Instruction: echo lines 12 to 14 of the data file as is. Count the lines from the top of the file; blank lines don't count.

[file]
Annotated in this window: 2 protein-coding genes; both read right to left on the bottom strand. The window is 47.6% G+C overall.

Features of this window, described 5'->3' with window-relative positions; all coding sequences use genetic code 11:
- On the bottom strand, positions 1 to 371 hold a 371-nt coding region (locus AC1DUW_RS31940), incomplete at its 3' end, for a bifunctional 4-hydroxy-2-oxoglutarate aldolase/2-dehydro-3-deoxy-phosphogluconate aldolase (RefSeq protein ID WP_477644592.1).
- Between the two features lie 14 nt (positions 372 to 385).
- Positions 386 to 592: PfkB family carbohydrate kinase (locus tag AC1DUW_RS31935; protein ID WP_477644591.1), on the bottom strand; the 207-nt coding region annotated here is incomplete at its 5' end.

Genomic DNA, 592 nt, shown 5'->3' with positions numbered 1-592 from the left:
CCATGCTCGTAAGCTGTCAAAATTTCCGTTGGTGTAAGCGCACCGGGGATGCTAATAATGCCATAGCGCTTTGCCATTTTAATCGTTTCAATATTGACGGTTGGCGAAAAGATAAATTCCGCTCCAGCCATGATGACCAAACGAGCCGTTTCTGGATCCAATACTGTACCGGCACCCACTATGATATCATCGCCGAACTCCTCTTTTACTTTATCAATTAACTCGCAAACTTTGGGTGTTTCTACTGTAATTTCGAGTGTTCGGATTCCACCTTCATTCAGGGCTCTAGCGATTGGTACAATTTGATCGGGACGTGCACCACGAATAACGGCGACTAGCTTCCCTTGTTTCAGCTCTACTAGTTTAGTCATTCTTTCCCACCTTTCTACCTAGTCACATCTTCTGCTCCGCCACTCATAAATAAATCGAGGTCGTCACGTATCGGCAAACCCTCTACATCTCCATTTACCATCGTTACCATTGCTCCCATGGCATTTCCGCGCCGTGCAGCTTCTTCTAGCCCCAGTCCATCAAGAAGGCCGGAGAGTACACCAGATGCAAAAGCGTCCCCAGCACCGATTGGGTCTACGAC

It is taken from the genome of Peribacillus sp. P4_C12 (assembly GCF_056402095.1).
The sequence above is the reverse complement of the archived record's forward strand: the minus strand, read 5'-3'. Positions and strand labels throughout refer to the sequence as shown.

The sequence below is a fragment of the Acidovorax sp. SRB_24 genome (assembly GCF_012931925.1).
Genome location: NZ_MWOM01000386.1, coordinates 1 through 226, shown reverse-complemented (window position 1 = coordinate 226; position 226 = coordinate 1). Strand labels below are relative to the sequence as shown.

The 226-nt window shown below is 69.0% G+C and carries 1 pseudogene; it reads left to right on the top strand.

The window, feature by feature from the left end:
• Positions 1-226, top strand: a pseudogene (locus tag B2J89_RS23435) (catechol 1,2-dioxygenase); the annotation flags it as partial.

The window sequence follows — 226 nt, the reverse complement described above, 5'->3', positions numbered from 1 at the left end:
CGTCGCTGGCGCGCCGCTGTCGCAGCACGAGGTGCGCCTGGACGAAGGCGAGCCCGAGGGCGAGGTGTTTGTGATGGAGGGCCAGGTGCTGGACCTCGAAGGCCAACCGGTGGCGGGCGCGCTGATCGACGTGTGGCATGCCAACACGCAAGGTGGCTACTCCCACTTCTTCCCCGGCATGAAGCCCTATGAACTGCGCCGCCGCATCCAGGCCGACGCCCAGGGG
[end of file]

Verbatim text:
The 226-nt window shown below is 69.0% G+C and carries 1 pseudogene; it reads left to right on the top strand.

The window, feature by feature from the left end:
• Positions 1-226, top strand: a pseudogene (locus tag B2J89_RS23435) (catechol 1,2-dioxygenase); the annotation flags it as partial.